Canada's top mortgage body just shared some pretty bleak expectations - should we take heed?
Note: It's been 11 weeks since the COVID-19 crisis hit Ontario in mid-March and Toronto area real estate market numbers have been stabilizing. Given this, I'll no longer be analyzing the numbers weekly and will return to my monthly look at the numbers.
This week, I shared a few thoughts on the Canada Mortgage and Housing Corporation (CMHC)’s negative outlook for Canada’s housing market with the Toronto Star. I’ll expand on some of those thoughts here.
Is the CHMC Too Pessimistic?
CHMC is forecasting a 9%-18% decline in house prices. They expect the percentage of households who need to defer their mortgage payments to climb to 20% by September.
Many of the big 5 bank economists have had more optimistic forecasts for the housing market. So who is right?
In 2017, the GTA saw a rapid decline in home prices in many of the 905 regions. So one important question we should ask ourselves is - of all the analysts suggesting that the CMHC's negative outlook of an 18% decline is very unlikely, how many predicted that home prices would fall by more than 18% in most of the 905 regions in 2017? Exactly zero!
This of course is not to say that CMHC is correct, but the reality is that CMHC has access to more data than almost any other housing analyst so you have to take their negative outlook seriously – even if we think it’s too negative.
Why It's Always Good to Think Through the Worst Case
It’s always better to hope for the best and plan for the worst.
For many years, Toronto real estate has been about hoping for the best and expecting the best, with relatively few planning for the worst.
I highly recommend you take a few minutes to read this compelling article from a prominent U.S. investor that really captures how to think through different types of risks and why it’s always important to consider the worst case scenario.
Who Would Be Hit Hardest By A Market Downturn?
So who would be most impacted by a decline in home prices - buyers or sellers?
I personally don’t think it’s careful home buyers who plan to be able to stay in their homes for the next 5 to 10 years, insulating them from a potential short term decline in prices (even CHMC predicts prices will fully recover by 2022).
A lot of buyers worry about and base their home buying decisions on short-term market trends when they should be thinking about where things might be 5 to 10 years from now.
Some potential home buyers worry they may miss out on short-term opportunities, thinking that they should “wait and if prices fall my mortgage will be $100K less,” but the reality is that 99% of buyers do not actually end up behaving like this. Virtually all will keep their budget the same and move to the slightly nicer house or area they can now afford – their debt level and mortgage payment would be the same. (I'll be writing more on buyer behaviour in the 2008 downturn in my next post).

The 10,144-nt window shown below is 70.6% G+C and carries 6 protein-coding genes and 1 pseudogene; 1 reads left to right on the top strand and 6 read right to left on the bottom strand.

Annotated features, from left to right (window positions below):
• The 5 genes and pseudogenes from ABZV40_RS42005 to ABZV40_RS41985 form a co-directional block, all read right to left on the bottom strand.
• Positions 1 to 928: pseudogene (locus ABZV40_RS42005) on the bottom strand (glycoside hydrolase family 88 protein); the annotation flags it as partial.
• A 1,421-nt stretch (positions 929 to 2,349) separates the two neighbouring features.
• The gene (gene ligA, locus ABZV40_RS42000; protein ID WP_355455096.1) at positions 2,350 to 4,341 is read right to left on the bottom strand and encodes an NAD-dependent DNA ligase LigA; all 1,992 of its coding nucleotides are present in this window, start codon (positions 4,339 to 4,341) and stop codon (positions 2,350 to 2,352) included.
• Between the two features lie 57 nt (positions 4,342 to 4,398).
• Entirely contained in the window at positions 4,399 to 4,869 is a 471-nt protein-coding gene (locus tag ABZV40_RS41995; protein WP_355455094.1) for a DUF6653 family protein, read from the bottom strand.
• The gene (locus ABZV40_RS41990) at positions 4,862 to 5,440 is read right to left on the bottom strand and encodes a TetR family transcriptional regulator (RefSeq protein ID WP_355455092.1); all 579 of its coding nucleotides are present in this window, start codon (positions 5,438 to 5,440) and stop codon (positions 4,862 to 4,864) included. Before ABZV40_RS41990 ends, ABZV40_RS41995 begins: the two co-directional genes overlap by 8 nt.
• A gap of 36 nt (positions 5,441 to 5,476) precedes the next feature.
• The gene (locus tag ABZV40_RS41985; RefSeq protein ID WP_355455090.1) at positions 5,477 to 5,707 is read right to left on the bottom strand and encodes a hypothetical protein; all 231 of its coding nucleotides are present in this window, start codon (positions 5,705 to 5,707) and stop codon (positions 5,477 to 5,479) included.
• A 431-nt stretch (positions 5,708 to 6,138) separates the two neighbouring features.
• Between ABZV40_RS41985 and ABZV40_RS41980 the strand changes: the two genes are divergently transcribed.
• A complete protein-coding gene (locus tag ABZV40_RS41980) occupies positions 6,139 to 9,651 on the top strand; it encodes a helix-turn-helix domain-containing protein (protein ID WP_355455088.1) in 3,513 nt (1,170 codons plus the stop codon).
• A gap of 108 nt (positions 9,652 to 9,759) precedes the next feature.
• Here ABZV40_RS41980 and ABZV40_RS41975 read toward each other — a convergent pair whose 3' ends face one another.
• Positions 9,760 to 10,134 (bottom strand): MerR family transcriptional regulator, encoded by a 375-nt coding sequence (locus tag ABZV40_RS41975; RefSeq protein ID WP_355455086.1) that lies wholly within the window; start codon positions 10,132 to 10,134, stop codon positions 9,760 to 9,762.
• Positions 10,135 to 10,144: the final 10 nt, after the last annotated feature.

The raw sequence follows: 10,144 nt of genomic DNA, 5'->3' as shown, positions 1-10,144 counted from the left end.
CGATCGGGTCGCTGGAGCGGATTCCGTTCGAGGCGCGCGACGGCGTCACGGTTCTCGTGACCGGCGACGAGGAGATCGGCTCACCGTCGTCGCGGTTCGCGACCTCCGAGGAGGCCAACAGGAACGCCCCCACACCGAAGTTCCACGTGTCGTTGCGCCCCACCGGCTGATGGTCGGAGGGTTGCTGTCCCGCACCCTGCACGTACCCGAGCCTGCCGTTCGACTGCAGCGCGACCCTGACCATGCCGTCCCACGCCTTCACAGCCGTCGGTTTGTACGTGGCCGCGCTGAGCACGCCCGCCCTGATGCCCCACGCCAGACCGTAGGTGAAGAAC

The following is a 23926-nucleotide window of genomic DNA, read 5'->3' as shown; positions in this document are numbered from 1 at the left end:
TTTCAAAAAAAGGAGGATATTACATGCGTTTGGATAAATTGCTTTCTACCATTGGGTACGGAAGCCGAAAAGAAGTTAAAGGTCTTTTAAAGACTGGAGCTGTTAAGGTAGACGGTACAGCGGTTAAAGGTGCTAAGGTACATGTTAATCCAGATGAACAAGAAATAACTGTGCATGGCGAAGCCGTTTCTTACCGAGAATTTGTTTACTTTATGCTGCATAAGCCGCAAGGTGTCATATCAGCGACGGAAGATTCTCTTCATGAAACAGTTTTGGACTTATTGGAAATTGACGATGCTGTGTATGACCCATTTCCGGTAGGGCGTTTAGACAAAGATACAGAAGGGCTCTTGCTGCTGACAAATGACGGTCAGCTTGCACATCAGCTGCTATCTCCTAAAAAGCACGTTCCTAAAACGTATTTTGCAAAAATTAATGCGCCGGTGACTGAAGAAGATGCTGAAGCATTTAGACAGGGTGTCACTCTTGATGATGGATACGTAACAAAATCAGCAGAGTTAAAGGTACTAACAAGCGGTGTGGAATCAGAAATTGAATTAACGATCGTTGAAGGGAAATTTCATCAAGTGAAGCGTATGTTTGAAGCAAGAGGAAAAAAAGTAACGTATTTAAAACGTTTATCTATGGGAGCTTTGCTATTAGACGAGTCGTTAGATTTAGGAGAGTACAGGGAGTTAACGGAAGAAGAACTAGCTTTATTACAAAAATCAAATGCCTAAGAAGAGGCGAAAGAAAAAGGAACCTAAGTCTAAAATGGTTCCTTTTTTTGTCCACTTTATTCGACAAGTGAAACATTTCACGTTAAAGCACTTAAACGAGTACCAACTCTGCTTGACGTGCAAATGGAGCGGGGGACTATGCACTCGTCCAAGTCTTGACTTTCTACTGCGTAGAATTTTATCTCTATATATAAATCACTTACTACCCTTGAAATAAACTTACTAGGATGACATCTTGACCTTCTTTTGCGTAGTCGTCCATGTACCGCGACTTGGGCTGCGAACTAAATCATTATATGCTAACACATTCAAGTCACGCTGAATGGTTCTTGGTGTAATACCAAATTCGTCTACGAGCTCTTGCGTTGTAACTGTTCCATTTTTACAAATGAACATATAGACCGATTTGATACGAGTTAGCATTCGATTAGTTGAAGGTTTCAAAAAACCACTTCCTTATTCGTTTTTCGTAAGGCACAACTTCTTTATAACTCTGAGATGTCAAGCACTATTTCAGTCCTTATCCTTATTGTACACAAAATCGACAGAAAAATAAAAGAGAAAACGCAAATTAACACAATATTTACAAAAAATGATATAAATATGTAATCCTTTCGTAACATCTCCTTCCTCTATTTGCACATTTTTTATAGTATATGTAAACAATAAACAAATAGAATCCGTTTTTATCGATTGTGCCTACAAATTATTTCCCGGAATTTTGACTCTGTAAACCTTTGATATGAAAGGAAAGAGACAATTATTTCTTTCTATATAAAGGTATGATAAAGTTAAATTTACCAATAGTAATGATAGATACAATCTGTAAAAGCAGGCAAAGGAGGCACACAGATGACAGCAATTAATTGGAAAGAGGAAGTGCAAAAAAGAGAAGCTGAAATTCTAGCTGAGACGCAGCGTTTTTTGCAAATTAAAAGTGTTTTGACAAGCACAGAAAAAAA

The most vulnerable people in a short-term price decline are home sellers who have been planning to downsize (selling a higher cost home and moving to a lower cost one) in the next 12 to 18 months -because many homeowners use the equity in their home as part of their retirement planning.
A retired couple downsizing from a $1M home to a condo would stand to lose nearly $180K in their retirement savings if prices fell by 18% in the short-term. The thing that makes these sellers different from buyers is that their selling horizon is much, much nearer which makes them more vulnerable to a short-term decline in prices.
People considering downsizing may benefit from selling sooner rather than later if they are concerned about prices falling. Taking this approach is not about trying to “time the market" to achieve the best possible outcome (a hard call at the best of times, otherwise we'd all always be doing this), but rather about mitigating risk of the worst possible scenario materializing.
For all other homeowners, I would encourage you not to add more stress to an already trying time. I highly discourage selling your home today because you think you can get an even better one for less money a year from now - a strategy I heard frequently about during the 2008 financial crisis, which I'll talk about next week.
Have more specific questions about buying and selling a home? Email me directly at AskJohn@MoveSmartly.com
John Pasalis is President of Realosophy Realty, a Toronto real estate brokerage which uses data analysis to advise residential real estate buyers, sellers and investors.
A specialist in real estate data analysis, John’s research focuses on unlocking micro trends in the Greater Toronto Area real estate market. His research has been utilized by the Bank of Canada, the Canadian Mortgage and Housing Corporation (CMHC) and the International Monetary Fund (IMF).
Follow John on Twitter @johnpasalis